Now, the near universality is sort of like the near universality of people liking pizza in America. It's a big community to be sure. And, of course, there are all sorts of things that human beings like about pizza -- fat, carbs, etc. But there is nothing inherent about pizza. All the action is in our body/brain's response to pizza. Likewise for aesthetic features of the world. MOna Lisa is a young woman with a symmetrical face, for example. Music can evoke certain emotions in us, but there is nothing inherently beautiful about vibrations in the air. All the action is going on in our experience.

    I've never read the hutchison, but I also like organic unity: unity in diversity. Nozick picks up on this in Philosophical Investigations. But I think it's one of those protocols of a community, not a feature of the world -- which is what "inherent" means. And if it ain't inherent, it's subjective.

  5. I had a very lengthy response involving issues of universal human nature and its relationship to culture, communities, and individuals, relating it to what this means in relation to the arts and to beauty, but I got an error message when I tried to post it, and of course the posting was not there when I went back, so I will have to try again later, when I'm not annoyed.

  6. A quick answer -- it may be a feature of evolved human cognition and not of the phenomenal world. Thus beauty is in fact inherent, but it is inherent to our evolved psychology. We see this in a variety of cultural universals, including the existence of stories, poetry, theater/performance, dance, and music. These are recognizeable as such across cultures. More, those works within a culture which are considered great are typically considered great by those outside the culture. This implies a universal artistic judgment of some sort. The fact that the arts are at least partially translateable across cultures implies a universality of some sort. There are of course going to emerge local traditions which can be distinguished from each other -- but they are always on the same fundamental underlying pattern. Poetry, for example, exists in all languages in all cultures throughout all human existence -- it can all be broken up into 3-5 second lines, and it is distinguished by repetitions, including musicality (contemporary exceptions that nobody can actually stand prove little more than that there are anti-art elitists out there who do what they do precisely becuase there is a standard to respond to). Stories exist in all cultures, and a good story in one is a good story in another. Within these cultures there are, of course, individual differences in taste, but even then, they follow the underlying univeral patterns. These differences are thus mostly superficial, and do not really affect the judgment of what makes for great art -- though they may affect what one likes.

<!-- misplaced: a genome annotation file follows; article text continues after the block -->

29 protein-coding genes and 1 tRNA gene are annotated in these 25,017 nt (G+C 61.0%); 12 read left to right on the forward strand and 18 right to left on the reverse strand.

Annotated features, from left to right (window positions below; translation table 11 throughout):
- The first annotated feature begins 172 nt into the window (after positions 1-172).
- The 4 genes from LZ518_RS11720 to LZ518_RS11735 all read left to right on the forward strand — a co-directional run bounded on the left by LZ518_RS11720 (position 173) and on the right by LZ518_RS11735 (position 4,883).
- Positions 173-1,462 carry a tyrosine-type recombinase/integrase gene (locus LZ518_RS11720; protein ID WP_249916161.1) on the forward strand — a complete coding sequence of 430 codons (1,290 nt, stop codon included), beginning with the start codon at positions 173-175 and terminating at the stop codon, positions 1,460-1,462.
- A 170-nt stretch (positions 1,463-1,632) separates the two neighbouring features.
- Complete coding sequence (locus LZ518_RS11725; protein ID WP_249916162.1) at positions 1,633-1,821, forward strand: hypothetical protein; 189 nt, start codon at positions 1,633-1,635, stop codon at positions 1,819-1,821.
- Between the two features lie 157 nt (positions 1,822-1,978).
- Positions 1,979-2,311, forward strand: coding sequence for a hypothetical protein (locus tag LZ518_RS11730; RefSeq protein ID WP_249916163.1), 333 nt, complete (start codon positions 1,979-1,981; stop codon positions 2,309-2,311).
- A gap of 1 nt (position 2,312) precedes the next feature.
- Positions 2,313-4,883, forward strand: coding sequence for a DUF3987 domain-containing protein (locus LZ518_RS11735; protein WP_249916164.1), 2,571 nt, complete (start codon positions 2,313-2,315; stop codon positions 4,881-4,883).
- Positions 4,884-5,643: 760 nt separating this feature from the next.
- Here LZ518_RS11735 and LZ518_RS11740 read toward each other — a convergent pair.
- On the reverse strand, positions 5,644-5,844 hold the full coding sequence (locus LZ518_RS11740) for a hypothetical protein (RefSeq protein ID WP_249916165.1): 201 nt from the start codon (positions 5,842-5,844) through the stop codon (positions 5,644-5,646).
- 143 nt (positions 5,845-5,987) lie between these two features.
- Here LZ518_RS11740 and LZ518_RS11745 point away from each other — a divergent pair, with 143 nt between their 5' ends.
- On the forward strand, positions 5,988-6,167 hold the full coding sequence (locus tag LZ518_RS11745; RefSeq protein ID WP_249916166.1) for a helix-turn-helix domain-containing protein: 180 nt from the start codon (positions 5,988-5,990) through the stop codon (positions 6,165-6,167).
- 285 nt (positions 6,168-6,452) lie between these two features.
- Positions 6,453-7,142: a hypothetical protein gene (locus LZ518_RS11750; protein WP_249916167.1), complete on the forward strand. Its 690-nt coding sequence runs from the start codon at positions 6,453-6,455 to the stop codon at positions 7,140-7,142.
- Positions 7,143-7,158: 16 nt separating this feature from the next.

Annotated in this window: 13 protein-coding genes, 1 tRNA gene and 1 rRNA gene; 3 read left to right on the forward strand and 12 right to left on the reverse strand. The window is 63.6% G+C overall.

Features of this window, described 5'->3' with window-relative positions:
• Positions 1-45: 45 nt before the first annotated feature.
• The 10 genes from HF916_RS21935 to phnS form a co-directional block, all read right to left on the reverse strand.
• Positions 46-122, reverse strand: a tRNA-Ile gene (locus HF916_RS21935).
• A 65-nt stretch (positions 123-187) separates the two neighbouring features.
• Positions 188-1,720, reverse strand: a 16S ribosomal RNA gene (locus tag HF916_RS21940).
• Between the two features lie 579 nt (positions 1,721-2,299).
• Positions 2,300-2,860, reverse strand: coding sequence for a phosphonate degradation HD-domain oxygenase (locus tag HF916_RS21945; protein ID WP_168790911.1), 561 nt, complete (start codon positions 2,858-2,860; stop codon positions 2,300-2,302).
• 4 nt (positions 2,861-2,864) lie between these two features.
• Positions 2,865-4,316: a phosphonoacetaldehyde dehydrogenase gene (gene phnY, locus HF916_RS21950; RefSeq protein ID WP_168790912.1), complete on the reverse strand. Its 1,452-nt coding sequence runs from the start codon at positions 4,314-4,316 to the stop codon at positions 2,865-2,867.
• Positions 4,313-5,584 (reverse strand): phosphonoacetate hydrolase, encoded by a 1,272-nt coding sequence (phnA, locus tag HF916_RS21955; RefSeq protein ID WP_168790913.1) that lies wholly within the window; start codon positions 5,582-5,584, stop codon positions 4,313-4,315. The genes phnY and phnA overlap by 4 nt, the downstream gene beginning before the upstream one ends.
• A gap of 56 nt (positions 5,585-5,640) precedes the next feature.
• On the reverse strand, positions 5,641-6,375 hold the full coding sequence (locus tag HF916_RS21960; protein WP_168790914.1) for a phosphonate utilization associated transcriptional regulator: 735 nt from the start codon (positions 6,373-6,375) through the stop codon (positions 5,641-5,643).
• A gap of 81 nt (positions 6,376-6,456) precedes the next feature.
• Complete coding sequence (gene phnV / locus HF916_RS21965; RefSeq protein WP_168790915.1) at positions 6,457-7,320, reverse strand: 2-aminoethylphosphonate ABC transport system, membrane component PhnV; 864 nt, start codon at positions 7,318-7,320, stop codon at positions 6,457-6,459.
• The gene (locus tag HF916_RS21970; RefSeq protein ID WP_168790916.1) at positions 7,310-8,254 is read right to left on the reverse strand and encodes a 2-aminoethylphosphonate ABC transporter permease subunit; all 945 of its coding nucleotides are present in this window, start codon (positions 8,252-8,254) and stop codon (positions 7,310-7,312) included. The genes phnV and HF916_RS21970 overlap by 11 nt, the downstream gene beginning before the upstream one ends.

Further, there are ranges of complexity that are universal -- and were fully investigated visually by Jackson Pollock, whose drip paintings range from the least complex to the most complex patterns people find to be visually pleasing. There is a range of complexity in music and in storytelling as well (plot complexity). These all matter for artistic judgment. And these are all human universals.